Alexander, Annie Montague (1867–1949)

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Alexander, Annie Montague (1867–1949)

American naturalist who devoted her life to the fields of paleontology, botany, ornithology, and mammology. Born in Honolulu, Hawaii, in 1867; died in 1949; lived with Louise Kellogg.

Founded the Museum of Vertebrate Zoology and the Museum of Paleontology at the University of California, Berkeley.

Annie Montague Alexander seems to have developed her wanderlust early in life. Born in Honolulu, Hawaii, she spent her childhood on the exotic island of Maui, then moved with her family to Oakland, California, when she was 15. Her education included private schools and a tour of Europe, as was the prescribed path of most privileged young women around the turn of the century. Her father, a wealthy real-estate investor and avid traveler, often took his daughter along on his trips and tours. He was killed in an accident while on safari in East Africa, leaving a considerable fortune.

A friend, Martha Beckwith , an instructor at Mount Holyoke College, first interested Alexander in science. She began to attend lectures on paleontology at the University of California at Berkeley, and, by 1903, Alexander was heading up her own expeditions. These included a series of trips to Alaska, where she collected a large number of skulls of different mammal species. On one trip, she discovered a new subspecies of grizzly bear, Ursus alexandrae, which was named after her.

In 1909, Alexander collaborated with naturalist Joseph Grinnell to establish a natural history museum on the Berkeley campus, the first of its kind on the West Coast. She provided the funds while Grinnell became the museum's permanent director. That same year, Alexander also established the university's Department of Paleontology.

At the age of 41, Alexander met and began traveling with Louise Kellogg , then 28, and the two would remain close companions for the rest of Alexander's life. From 1911 to 1922, they lived on a farm on Grizzly Island in the California Suisun Marshes, raising asparagus and cattle. When Alexander was 53, the pair undertook another series of collecting trips, exploring the desert regions of California, Nevada, New Mexico, Utah, Colorado, Idaho, and Arizona, often enduring primitive living conditions and intense heat, sometimes as high as 136 degrees.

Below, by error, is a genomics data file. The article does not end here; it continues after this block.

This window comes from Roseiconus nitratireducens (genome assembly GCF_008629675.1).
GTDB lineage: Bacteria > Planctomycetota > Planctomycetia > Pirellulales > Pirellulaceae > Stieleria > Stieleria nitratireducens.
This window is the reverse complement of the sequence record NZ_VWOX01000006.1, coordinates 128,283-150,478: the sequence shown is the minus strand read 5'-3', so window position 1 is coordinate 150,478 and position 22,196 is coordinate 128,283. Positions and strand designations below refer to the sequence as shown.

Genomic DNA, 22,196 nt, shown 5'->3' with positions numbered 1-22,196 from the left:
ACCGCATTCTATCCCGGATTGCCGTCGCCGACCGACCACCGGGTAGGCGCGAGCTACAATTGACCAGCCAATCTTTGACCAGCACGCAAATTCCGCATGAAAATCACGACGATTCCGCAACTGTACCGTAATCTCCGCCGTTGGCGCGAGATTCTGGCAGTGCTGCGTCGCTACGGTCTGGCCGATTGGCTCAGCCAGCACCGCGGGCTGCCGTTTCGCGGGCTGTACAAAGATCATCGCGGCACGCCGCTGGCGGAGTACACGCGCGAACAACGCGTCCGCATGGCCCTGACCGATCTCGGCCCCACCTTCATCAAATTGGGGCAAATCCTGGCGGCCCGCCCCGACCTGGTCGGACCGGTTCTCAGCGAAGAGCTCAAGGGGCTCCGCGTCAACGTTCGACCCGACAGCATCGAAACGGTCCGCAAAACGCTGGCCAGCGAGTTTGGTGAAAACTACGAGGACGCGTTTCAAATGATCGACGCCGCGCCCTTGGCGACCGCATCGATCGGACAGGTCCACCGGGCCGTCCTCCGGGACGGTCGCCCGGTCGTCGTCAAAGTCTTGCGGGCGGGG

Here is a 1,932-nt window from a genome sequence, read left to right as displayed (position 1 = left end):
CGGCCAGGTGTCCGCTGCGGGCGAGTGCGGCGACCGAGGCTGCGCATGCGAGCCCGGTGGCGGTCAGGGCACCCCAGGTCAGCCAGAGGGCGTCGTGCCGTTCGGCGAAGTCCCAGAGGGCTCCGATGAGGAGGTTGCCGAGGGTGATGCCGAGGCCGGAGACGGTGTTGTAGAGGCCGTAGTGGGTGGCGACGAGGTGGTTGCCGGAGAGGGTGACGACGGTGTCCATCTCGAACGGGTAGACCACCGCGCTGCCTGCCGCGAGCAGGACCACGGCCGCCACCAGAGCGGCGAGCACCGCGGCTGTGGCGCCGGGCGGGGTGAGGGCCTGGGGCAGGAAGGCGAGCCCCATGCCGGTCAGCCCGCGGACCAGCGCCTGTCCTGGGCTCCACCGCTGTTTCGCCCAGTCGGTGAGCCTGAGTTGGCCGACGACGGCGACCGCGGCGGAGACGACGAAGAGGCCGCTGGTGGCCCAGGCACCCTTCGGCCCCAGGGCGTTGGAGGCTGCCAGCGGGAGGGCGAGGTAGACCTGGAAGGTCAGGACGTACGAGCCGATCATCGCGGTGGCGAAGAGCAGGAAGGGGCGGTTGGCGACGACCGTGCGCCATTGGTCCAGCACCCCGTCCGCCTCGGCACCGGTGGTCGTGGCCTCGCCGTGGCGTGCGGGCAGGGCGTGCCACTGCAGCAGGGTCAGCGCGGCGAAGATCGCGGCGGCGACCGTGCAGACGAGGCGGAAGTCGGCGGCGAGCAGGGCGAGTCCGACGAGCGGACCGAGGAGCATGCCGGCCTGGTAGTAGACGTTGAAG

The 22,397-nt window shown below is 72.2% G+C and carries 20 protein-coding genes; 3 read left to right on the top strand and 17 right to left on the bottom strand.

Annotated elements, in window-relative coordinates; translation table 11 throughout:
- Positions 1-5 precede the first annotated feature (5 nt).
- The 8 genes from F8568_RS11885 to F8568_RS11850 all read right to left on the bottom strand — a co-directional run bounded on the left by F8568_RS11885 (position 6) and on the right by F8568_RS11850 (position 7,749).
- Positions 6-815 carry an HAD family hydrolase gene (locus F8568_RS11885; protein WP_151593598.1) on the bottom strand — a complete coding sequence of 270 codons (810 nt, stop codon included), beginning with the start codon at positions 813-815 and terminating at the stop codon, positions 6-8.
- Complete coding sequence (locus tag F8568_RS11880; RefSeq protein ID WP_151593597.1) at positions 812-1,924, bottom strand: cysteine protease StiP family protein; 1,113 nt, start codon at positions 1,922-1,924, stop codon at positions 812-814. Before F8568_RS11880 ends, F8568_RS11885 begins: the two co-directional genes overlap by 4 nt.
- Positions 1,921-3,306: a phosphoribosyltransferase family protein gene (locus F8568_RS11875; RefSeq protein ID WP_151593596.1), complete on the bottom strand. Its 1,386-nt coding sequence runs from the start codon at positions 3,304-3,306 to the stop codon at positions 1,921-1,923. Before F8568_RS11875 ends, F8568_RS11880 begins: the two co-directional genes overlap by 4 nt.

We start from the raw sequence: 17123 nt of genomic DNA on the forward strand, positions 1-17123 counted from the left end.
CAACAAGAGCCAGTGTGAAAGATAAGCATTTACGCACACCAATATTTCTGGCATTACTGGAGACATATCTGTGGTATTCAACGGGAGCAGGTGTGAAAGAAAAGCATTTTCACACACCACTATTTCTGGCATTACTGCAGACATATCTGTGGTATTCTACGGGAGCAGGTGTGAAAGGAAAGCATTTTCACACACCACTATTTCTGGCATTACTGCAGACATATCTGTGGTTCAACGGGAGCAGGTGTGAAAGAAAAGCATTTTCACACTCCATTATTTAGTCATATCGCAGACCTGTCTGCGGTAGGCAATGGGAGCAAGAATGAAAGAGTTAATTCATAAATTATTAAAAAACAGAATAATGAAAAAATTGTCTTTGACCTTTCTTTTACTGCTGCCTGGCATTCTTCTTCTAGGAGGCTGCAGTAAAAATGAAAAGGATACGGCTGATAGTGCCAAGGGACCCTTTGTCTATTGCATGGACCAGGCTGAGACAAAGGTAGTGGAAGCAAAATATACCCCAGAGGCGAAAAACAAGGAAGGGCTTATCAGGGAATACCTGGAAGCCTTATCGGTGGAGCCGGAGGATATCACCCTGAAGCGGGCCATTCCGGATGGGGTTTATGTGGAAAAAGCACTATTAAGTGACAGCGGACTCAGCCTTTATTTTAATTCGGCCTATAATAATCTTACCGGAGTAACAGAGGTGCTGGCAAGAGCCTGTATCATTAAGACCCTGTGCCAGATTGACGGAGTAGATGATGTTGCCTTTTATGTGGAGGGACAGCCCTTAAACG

In 1939, Joseph Grinnell died, and the two women turned their attention to botany, collecting over 17,851 botanical specimens for the University of California Herbarium, including a new and rare species of grass, named Swallennia alexandrae. Their further contributions to the Museum of Vertebrate Zoology included specimens of 6,744 different animals, some new to science.

Alexander continued her travels into the wild with Kellogg until she suffered a debilitating stoke at 81. She died several months later. Kellogg continued to make collecting trips until her own death, 17 years later.

suggested reading:

Bonta, Margaret Meyers. Women in the Field: America's Pioneering Naturalists. College Station, TX: Texas A&M Press, 1991.

Reifschneider, Olga. Biographies of Nevada Botanists. Reno: University of Nevada Press, 1964.


Alexander's papers reside at the Bancroft Library at the University of California at Berkeley; her field notebooks are located at the Museum of Vertebrate Zoology at the University of California at Berkeley.

Barbara Morgan , Melrose, Massachusetts

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Alexander, Annie Montague (1867–1949)

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